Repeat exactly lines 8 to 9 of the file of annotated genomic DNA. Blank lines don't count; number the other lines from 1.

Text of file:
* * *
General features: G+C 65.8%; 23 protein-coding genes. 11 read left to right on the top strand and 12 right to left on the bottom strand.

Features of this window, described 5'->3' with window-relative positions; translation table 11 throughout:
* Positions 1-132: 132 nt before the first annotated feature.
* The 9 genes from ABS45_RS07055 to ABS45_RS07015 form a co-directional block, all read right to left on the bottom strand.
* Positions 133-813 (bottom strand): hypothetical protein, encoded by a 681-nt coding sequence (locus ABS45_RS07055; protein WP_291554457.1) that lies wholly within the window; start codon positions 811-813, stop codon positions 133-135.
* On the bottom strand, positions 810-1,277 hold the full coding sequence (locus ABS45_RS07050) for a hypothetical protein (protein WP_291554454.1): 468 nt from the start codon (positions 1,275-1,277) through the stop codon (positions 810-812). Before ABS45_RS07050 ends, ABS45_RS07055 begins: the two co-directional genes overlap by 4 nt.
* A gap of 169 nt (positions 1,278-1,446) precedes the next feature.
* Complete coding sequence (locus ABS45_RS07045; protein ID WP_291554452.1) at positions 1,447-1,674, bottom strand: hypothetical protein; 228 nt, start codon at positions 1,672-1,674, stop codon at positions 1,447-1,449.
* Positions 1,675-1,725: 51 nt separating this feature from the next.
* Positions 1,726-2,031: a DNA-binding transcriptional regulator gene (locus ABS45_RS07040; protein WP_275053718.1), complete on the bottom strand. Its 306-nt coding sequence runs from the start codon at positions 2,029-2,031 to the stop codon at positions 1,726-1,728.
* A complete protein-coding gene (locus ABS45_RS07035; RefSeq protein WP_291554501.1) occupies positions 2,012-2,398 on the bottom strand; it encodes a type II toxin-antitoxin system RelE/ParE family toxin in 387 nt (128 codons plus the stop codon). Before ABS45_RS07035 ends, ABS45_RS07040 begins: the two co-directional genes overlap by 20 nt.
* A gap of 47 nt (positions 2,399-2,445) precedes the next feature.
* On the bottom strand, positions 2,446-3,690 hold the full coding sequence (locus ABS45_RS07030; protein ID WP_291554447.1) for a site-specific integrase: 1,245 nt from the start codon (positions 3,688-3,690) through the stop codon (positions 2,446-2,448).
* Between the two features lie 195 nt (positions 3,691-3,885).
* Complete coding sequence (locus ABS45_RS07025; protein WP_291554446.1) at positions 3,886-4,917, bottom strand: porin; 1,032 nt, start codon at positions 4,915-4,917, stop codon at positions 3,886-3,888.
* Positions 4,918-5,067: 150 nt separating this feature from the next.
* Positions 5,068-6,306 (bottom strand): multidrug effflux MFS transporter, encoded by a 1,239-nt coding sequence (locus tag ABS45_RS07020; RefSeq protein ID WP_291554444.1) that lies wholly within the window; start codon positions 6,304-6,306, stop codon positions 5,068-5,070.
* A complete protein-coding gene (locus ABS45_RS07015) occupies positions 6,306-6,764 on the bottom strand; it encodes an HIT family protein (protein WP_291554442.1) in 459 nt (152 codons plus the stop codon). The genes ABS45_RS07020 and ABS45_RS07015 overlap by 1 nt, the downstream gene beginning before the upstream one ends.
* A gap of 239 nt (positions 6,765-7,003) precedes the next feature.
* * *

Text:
* Complete coding sequence (locus ABS45_RS07045; protein ID WP_291554452.1) at positions 1,447-1,674, bottom strand: hypothetical protein; 228 nt, start codon at positions 1,672-1,674, stop codon at positions 1,447-1,449.
* Positions 1,675-1,725: 51 nt separating this feature from the next.